Bismuth is a shiny white metal, it has a low melting point and when it freezes it expands, so it is often used in solder. It is a by-product of other mining operations. Brown now orders hers from a metals manufacturer in China and pays $10 a kilogram.
She buys in drums of up to 100 kilograms now but if the business takes off she will have to scale up to buying it by the metric ton.
"Because of these fun tariffs I might switch to a Canadian supplier," she says referring to President Trump's trade war with China.
She describes her lab at the Portland State University Business Accelerator building at 2828 S.W. Corbett Ave., as a "Walled-in garage between the boat storage and the toxic chemical storage."
"The biggest challenge for me is I invested a lot in education and hard science, and now I'm switching to being an entrepreneur. It's a big shift in how to think about things."
The accelerator will provide company. "It's nice to know about other people's businesses. Business is a diverse world."
As a Post doc at Oregon State University she did pharmaceutical research which had a different focus and values.
"Your career path is defined by what you want to think about. Being with other entrepreneurs with different sets of values is neat."
Brown really had to rethink her career when she admitted to herself that while publishing peer reviewed academic papers is a great academic ambition, they don't make any money.
"So, you have to make something someone is prepared to pay for." (She still must produce a paper as part of her research.)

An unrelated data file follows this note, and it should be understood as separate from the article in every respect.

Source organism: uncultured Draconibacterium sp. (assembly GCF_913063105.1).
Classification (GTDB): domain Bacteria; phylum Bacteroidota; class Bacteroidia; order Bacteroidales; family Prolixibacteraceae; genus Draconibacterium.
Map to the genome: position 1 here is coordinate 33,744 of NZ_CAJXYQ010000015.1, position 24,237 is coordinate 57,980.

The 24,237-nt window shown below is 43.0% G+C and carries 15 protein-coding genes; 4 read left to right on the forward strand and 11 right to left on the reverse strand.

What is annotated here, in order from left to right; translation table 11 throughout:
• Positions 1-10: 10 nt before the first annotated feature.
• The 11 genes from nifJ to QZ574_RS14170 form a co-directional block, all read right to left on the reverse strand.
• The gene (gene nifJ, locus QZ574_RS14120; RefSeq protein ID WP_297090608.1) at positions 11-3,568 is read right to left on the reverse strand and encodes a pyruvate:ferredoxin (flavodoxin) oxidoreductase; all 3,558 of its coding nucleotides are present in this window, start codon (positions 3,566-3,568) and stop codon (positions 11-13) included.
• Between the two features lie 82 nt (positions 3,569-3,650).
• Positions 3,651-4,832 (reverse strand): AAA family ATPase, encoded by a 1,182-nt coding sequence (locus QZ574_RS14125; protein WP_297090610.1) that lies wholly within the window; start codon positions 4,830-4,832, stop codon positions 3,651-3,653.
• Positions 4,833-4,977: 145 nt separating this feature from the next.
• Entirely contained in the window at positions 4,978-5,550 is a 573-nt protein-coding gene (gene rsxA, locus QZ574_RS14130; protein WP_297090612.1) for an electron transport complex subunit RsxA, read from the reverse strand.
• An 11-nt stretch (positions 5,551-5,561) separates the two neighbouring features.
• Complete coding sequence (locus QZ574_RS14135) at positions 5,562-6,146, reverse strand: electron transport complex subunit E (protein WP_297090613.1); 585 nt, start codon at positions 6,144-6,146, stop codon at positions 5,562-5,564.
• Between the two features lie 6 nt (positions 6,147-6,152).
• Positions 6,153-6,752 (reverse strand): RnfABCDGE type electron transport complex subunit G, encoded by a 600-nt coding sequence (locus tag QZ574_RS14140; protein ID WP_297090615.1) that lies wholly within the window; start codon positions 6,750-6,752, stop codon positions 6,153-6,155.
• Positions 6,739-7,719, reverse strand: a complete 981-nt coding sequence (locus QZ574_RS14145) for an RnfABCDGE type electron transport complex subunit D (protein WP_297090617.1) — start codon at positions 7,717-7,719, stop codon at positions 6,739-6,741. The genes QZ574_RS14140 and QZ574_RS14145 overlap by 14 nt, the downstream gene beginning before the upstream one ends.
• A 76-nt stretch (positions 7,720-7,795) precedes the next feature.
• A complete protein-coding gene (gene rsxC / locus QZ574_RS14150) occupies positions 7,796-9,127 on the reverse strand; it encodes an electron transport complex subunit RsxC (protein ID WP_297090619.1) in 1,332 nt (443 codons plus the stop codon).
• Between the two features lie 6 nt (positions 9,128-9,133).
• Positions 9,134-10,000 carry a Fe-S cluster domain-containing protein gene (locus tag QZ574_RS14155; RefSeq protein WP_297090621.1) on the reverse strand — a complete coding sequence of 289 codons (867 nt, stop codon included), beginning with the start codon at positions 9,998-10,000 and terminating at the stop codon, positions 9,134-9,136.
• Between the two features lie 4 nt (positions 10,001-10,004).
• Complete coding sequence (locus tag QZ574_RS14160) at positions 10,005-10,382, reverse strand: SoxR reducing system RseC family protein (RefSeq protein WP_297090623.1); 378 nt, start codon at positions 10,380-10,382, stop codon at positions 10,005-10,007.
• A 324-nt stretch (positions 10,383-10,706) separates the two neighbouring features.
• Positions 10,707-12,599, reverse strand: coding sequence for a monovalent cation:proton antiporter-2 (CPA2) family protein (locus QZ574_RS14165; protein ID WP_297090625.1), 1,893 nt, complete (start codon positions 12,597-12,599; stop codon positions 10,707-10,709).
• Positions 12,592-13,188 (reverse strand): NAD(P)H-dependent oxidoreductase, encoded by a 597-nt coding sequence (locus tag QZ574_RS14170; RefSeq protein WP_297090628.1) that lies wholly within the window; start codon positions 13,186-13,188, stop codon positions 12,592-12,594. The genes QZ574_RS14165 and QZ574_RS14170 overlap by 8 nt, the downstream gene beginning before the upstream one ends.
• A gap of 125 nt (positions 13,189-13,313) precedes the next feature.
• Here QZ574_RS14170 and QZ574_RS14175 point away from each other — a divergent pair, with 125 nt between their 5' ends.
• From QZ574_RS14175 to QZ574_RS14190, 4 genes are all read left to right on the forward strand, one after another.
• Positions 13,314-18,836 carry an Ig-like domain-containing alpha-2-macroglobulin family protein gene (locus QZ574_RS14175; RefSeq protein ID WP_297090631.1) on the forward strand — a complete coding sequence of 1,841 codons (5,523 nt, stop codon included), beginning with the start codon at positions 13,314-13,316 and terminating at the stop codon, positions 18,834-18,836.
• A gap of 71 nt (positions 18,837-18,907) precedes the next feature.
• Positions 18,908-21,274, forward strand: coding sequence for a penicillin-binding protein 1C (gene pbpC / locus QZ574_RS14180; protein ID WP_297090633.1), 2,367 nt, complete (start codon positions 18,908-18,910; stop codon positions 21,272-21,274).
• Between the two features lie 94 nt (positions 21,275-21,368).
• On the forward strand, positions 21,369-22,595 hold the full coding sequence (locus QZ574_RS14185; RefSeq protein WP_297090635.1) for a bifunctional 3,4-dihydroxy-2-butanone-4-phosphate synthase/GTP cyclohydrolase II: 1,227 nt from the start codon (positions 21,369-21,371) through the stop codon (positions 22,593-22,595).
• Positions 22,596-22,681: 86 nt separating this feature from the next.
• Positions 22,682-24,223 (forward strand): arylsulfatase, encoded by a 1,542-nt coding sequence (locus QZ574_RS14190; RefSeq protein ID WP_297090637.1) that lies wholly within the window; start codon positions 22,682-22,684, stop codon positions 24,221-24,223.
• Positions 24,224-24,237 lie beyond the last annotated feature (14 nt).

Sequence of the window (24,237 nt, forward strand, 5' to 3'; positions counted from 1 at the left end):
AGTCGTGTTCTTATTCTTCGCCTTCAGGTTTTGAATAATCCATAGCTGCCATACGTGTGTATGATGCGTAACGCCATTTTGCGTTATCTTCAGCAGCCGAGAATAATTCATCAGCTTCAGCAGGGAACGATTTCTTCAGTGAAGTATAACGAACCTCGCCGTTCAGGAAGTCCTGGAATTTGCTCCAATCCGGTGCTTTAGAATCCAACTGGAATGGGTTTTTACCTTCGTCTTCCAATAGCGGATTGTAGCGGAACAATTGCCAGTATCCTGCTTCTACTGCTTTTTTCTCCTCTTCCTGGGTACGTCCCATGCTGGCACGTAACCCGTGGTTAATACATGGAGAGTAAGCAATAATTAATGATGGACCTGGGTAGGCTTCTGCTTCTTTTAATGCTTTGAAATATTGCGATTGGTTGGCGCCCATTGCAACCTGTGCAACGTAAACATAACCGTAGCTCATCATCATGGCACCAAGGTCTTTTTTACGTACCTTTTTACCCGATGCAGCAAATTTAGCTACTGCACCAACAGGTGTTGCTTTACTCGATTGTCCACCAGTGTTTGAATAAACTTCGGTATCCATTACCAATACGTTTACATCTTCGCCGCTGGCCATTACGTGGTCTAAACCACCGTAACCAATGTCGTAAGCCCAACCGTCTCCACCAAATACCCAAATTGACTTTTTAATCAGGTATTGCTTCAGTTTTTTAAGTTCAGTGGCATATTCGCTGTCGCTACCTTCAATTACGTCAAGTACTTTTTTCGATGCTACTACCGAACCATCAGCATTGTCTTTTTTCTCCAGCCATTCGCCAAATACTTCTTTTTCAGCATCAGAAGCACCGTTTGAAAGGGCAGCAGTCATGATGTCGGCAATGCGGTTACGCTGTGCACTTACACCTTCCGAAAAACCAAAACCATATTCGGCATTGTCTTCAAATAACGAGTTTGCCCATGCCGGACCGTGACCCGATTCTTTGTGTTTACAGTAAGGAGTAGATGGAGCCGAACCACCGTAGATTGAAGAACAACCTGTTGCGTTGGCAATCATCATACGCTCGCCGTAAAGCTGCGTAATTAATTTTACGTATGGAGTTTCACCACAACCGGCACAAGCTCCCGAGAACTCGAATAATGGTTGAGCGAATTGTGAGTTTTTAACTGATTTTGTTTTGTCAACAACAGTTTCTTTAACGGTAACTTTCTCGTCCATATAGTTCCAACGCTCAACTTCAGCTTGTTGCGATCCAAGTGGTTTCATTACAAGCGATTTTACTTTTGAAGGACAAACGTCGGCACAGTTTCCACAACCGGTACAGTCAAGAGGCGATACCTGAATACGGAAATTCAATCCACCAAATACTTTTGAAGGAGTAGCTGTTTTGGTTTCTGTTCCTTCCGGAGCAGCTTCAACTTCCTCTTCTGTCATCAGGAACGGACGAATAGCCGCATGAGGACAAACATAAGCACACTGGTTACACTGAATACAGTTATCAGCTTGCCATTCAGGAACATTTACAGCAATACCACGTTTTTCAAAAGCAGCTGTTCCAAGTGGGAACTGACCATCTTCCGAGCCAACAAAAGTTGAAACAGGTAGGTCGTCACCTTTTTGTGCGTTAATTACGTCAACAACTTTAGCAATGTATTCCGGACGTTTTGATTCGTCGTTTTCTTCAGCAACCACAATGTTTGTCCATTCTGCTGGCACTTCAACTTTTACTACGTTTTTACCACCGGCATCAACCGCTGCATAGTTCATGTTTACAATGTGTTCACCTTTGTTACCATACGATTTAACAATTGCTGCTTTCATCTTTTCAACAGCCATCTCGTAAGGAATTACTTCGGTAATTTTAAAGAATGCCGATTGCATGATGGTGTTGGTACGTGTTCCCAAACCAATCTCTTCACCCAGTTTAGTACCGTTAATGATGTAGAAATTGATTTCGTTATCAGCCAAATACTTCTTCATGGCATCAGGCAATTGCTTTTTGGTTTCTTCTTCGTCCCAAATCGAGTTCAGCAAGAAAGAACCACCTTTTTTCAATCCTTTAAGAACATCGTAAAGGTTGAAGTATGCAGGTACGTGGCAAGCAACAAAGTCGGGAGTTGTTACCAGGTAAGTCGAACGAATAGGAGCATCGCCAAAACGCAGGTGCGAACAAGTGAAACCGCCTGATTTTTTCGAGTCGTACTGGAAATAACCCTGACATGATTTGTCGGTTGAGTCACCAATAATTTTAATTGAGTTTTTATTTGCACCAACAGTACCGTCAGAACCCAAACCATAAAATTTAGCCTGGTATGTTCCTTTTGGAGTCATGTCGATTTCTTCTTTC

Brown is currently making a proof of principle product, something to catch the attention of investors as well as the medical profession. In the accelerator she hopes to learn about energy efficient manufacturing processes, including making a recyclable product.
One of the accelerator organizers has already been helpful, putting Brown in touch with someone in the fabric industry.
"Unless you know how to talk to someone in the industry it's a non-starter." Brown has a hobby craft background (she does quilting), has made recyclable shopping bags, and sold fridge magnets on Etsy under the name Fuzzyfridgeballs. She is also renovating a 1980s recreational vehicle.
Once the company is producing, the garments for surgeons will still be custom fit. Ultimately though, the business model would be to produce the bismuth shield fabric and wholesale it to others to turn into finished products.
PSU patented the material, since it was made under their watch.
Introverts and extroverts
As part of a National Science Foundation innovation core program Brown has been flying around the country going to hospitals and medical equipment suppliers. A common refrain has been that the X-ray shields are too heavy. She's ready to make something.
"I'm not getting a lot of new information. Getting surgeons to talk is difficult because they have to deal with sales people all the time. I have struggled to get them on board."
One mentor gave her some advice, saying that to be a successful entrepreneur, you have to go through periods of extreme introversion as well as extreme extroversion.
"Like, a week in a room alone, then a weekend at a conference talking to people 12 hours a day. I can do that."
One challenge will be getting medical device manufacturers to use a new material. For anything that touches blood, they prefer tried and tested materials. If an X-ray opaque catheter sounds good to a doctor, it still has to get past the medical device corporations.
Brown likes the idea of running a factory and making use of her knowledge, but not a large conglomerate.
"I realized I have a natural business mind. I've been bitten by the startup bug."
And entrepreneurism, like science, has its unknowns.
"I suspect the best application is one I don't know about."
Reporter, The Business Tribune